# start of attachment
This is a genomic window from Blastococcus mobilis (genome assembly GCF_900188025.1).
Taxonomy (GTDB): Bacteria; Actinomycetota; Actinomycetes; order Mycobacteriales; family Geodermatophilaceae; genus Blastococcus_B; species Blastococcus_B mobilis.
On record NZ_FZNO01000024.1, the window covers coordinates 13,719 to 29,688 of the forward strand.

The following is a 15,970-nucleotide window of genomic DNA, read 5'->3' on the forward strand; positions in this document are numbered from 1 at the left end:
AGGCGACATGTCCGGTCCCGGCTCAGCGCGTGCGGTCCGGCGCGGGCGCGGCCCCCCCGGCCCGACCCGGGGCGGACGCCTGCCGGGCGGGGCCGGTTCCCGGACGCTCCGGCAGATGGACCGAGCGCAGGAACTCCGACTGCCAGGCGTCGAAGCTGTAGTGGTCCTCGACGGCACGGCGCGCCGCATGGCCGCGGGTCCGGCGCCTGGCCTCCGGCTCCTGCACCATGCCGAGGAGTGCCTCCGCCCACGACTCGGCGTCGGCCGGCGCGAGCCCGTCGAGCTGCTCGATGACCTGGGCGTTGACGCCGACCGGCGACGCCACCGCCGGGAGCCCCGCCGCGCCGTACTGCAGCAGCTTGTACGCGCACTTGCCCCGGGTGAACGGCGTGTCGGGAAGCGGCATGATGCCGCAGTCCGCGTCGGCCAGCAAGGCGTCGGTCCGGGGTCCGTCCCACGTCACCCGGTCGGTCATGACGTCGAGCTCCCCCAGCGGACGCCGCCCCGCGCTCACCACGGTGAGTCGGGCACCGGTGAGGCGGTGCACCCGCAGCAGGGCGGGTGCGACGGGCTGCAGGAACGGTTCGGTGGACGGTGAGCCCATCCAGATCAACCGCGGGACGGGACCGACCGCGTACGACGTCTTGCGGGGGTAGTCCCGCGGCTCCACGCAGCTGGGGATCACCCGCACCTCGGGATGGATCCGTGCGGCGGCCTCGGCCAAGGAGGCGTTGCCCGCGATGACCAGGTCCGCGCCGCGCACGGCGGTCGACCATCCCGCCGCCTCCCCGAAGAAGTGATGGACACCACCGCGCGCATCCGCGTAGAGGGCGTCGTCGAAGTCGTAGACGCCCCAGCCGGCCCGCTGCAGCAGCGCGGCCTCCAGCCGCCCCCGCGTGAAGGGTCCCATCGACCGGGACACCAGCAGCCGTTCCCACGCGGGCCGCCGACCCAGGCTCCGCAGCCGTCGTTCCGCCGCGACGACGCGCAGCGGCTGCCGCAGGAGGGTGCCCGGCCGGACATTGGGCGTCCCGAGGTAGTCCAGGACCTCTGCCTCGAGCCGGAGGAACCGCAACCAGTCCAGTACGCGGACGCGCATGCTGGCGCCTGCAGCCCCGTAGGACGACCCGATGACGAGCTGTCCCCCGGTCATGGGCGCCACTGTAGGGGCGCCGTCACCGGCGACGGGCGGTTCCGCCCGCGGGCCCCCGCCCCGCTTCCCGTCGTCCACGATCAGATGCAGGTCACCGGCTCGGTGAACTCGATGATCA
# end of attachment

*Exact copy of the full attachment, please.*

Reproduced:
This is a genomic window from Blastococcus mobilis (genome assembly GCF_900188025.1).
Taxonomy (GTDB): Bacteria; Actinomycetota; Actinomycetes; order Mycobacteriales; family Geodermatophilaceae; genus Blastococcus_B; species Blastococcus_B mobilis.
On record NZ_FZNO01000024.1, the window covers coordinates 13,719 to 29,688 of the forward strand.

The following is a 15,970-nucleotide window of genomic DNA, read 5'->3' on the forward strand; positions in this document are numbered from 1 at the left end:
AGGCGACATGTCCGGTCCCGGCTCAGCGCGTGCGGTCCGGCGCGGGCGCGGCCCCCCCGGCCCGACCCGGGGCGGACGCCTGCCGGGCGGGGCCGGTTCCCGGACGCTCCGGCAGATGGACCGAGCGCAGGAACTCCGACTGCCAGGCGTCGAAGCTGTAGTGGTCCTCGACGGCACGGCGCGCCGCATGGCCGCGGGTCCGGCGCCTGGCCTCCGGCTCCTGCACCATGCCGAGGAGTGCCTCCGCCCACGACTCGGCGTCGGCCGGCGCGAGCCCGTCGAGCTGCTCGATGACCTGGGCGTTGACGCCGACCGGCGACGCCACCGCCGGGAGCCCCGCCGCGCCGTACTGCAGCAGCTTGTACGCGCACTTGCCCCGGGTGAACGGCGTGTCGGGAAGCGGCATGATGCCGCAGTCCGCGTCGGCCAGCAAGGCGTCGGTCCGGGGTCCGTCCCACGTCACCCGGTCGGTCATGACGTCGAGCTCCCCCAGCGGACGCCGCCCCGCGCTCACCACGGTGAGTCGGGCACCGGTGAGGCGGTGCACCCGCAGCAGGGCGGGTGCGACGGGCTGCAGGAACGGTTCGGTGGACGGTGAGCCCATCCAGATCAACCGCGGGACGGGACCGACCGCGTACGACGTCTTGCGGGGGTAGTCCCGCGGCTCCACGCAGCTGGGGATCACCCGCACCTCGGGATGGATCCGTGCGGCGGCCTCGGCCAAGGAGGCGTTGCCCGCGATGACCAGGTCCGCGCCGCGCACGGCGGTCGACCATCCCGCCGCCTCCCCGAAGAAGTGATGGACACCACCGCGCGCATCCGCGTAGAGGGCGTCGTCGAAGTCGTAGACGCCCCAGCCGGCCCGCTGCAGCAGCGCGGCCTCCAGCCGCCCCCGCGTGAAGGGTCCCATCGACCGGGACACCAGCAGCCGTTCCCACGCGGGCCGCCGACCCAGGCTCCGCAGCCGTCGTTCCGCCGCGACGACGCGCAGCGGCTGCCGCAGGAGGGTGCCCGGCCGGACATTGGGCGTCCCGAGGTAGTCCAGGACCTCTGCCTCGAGCCGGAGGAACCGCAACCAGTCCAGTACGCGGACGCGCATGCTGGCGCCTGCAGCCCCGTAGGACGACCCGATGACGAGCTGTCCCCCGGTCATGGGCGCCACTGTAGGGGCGCCGTCACCGGCGACGGGCGGTTCCGCCCGCGGGCCCCCGCCCCGCTTCCCGTCGTCCACGATCAGATGCAGGTCACCGGCTCGGTGAACTCGATGATCA